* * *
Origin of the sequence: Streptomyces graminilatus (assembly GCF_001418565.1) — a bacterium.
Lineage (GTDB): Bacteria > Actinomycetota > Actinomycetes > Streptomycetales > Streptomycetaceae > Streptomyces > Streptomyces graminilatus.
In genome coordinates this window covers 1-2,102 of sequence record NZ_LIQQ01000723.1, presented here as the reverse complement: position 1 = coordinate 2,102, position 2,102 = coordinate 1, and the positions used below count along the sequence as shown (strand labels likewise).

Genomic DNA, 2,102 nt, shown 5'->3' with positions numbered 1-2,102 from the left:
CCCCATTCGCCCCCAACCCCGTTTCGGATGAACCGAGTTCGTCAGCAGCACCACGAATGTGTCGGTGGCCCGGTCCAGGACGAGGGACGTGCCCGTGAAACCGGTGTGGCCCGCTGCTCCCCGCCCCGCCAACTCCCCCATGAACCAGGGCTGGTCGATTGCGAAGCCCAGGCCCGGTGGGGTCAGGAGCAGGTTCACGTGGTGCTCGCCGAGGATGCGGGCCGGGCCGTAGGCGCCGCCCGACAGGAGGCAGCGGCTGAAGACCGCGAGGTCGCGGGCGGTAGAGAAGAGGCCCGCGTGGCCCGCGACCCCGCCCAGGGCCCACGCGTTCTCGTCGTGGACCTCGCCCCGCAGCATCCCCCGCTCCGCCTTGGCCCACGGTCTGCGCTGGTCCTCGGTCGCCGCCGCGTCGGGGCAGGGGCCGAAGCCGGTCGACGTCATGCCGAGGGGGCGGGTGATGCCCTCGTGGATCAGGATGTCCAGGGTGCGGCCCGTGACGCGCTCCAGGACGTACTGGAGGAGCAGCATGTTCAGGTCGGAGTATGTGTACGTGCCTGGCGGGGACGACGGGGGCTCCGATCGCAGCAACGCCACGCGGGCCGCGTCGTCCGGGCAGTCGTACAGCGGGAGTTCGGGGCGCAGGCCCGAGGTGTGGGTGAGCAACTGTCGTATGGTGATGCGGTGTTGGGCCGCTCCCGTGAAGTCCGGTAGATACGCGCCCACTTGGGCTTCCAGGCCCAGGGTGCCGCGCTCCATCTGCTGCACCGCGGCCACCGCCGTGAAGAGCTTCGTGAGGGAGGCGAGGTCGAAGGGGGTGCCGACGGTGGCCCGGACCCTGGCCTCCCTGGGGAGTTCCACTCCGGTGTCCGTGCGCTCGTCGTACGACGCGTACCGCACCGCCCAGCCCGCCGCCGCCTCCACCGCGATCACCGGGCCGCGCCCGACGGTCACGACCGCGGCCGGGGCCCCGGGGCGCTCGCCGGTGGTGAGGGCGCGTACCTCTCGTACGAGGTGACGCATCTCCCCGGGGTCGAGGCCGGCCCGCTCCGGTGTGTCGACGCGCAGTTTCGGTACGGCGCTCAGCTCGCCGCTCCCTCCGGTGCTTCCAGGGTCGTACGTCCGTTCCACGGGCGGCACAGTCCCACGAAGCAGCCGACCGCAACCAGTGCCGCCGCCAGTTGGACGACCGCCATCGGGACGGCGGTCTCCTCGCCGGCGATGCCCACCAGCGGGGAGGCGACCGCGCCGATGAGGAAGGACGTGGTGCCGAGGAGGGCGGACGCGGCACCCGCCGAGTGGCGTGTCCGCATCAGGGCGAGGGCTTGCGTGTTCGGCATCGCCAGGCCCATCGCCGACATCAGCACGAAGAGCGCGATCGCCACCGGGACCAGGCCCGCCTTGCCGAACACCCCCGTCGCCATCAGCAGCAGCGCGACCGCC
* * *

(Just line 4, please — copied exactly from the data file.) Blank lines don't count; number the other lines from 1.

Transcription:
Genomic DNA, 2,102 nt, shown 5'->3' with positions numbered 1-2,102 from the left: